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[69] an English duke, still maintaining the deepest woods in Massachusetts precisely where those sturdy immigrants first began their clearings.

The Hepatica (called also Liverwort, Squirrel-Cup, or Blue Anemone) has been found in Worcester as early as March seventeenth, and in Danvers on March twelfth,—dates which appear almost the extreme of credibility. Our next wild-flower in this region is the Claytonia, or Spring-Beauty, which is common in the Middle States, but here found in only a few localities. It is the Indian Miskodeed, and was said to have been left behind when mighty Peboan, the Winter, was melted by the breath of Spring. It is an exquisitely delicate little creature, bears its blossoms in clusters, unlike most of the early species, and opens in gradual succession each white and pink-veined bell. It grows in moist places on the sunny edges of woods, and prolongs its shy career from about the tenth of April until almost the end of May.

A week farther into April, and the Bloodroot opens,—a name of guilt, and a type of innocence. This fresh and lovely thing appears to concentrate all its stains within its ensanguined root, that it may condense all purity in the peculiar whiteness of its petals. It emerges from the ground with each shy blossom wrapped in its own pale-green leaf, then doffs the cloak and spreads its long petals round a group of yellow stamens. The flower falls apart so easily, that when in full bloom it will hardly bear transportation, but with a touch the stem stands naked, a bare, goldtipped sceptre amid drifts of snow. And the contradiction of its hues seems carried into its habits. One of the most shy of wild plants, easily banished from its locality by any invasion, it yet takes to the garden with unpardonable readiness, doubles its size, blossoms earlier, repudiates its love of water, and flaunts its great leaves in the unnatural confinement, until it elbows out the exotics. Its charm is gone, unless one find it in its native haunts, beside some cascade which streams over rocks that are dark with moisture, green with moss, and snowy with white bubbles. Each spray of dripping feather-moss exudes a tiny torrent of its own, or braided with some tiny neighbor, above the little water-fonts which sleep sunless in ever-verdant caves. Sometimes along these emerald canals there comes a sudden rush and hurry, as if some anxious housekeeper upon the hill above were afraid that things were not stirring fast enough,— and then again the waving and sinuous lines of water are quieted to a serener flow. The delicious red thrush and the busy little yellow-throat are not yet come to this their summer haunt; but all day long the answering field-sparrows trill out their sweet, shy, accelerating lay.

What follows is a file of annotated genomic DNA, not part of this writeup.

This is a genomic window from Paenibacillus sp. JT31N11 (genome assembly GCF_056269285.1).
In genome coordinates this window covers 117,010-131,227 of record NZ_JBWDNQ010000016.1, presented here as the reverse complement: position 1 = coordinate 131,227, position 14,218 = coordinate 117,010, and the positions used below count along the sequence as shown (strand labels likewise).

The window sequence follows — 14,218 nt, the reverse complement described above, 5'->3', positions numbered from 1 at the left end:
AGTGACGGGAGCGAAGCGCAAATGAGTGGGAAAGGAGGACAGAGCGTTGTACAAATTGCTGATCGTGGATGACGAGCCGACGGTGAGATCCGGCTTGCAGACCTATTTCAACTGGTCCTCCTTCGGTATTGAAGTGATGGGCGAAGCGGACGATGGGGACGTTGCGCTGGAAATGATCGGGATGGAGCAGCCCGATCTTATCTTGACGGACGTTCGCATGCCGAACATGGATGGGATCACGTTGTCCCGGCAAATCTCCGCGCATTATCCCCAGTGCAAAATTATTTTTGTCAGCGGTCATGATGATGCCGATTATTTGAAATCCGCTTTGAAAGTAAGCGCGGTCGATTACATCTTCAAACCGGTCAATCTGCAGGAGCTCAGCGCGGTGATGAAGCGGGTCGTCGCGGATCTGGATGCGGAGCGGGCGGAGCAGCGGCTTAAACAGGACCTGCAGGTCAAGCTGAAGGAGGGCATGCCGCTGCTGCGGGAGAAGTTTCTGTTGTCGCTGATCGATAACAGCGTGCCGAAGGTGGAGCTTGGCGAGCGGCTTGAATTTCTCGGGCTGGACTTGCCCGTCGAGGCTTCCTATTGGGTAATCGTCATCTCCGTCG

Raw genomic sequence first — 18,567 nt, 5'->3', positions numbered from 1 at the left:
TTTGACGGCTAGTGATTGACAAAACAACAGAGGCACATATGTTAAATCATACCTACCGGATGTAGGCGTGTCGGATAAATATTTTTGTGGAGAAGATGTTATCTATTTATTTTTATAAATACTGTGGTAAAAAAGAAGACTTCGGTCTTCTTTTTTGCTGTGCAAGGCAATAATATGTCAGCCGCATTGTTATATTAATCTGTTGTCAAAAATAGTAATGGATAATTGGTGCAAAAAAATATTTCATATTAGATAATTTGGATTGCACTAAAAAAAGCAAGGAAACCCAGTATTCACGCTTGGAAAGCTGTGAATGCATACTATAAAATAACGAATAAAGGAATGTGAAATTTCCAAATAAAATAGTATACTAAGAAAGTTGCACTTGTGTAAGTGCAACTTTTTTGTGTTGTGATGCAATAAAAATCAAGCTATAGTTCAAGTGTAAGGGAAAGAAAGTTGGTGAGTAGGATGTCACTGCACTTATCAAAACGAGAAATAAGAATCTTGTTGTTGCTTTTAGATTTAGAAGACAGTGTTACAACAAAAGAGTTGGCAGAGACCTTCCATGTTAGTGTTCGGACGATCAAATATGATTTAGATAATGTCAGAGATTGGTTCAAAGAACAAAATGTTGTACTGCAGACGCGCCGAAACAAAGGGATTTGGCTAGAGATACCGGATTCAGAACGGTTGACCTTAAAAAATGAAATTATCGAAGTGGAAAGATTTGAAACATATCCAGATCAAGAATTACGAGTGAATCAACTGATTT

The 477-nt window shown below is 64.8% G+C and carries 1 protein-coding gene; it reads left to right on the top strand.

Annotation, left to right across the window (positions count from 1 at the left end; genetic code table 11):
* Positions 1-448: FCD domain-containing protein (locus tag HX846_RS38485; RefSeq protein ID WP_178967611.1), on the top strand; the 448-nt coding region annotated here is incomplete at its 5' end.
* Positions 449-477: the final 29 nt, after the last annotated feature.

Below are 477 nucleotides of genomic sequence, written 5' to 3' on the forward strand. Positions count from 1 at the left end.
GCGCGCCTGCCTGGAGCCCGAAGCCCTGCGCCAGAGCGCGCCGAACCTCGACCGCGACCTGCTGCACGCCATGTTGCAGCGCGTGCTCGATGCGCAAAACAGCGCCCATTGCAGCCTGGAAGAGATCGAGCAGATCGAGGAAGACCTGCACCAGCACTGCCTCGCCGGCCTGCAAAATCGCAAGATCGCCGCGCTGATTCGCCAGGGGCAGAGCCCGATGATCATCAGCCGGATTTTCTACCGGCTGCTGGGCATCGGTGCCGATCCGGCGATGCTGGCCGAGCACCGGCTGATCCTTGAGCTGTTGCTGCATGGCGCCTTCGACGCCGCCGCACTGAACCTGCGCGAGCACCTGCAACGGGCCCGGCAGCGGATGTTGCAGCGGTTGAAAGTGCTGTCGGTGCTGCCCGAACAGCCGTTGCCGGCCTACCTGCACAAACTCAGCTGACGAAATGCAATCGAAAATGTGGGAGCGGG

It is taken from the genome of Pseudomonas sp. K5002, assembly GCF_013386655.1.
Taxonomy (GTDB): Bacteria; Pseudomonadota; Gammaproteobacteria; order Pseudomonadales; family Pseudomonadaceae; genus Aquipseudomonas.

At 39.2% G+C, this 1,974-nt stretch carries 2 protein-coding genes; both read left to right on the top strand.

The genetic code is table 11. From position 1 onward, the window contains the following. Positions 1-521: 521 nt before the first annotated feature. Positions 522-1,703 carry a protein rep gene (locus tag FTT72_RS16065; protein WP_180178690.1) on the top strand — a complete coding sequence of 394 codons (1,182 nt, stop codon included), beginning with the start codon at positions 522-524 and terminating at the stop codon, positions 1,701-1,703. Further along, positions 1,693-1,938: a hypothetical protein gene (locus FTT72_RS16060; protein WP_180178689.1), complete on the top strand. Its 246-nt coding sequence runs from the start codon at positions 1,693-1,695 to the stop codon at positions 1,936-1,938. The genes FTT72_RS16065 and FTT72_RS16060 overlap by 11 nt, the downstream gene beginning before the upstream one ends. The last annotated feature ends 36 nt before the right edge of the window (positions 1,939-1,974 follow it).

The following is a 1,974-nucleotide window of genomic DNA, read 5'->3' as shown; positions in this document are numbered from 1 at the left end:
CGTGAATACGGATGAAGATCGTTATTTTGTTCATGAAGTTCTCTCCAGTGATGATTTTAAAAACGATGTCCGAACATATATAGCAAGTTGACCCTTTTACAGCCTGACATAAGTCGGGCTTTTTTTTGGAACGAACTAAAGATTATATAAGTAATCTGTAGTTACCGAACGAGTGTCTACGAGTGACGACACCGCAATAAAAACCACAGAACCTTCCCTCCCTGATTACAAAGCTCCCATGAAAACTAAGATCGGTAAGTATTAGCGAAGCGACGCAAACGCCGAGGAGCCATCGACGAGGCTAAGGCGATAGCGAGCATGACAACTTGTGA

In the same localities with the Bloodroot, though some days later, grows the Dog-Tooth Violet,—a name hopelessly inappropriate, but likely never to be changed. These hardy and prolific creatures have also many localities of their

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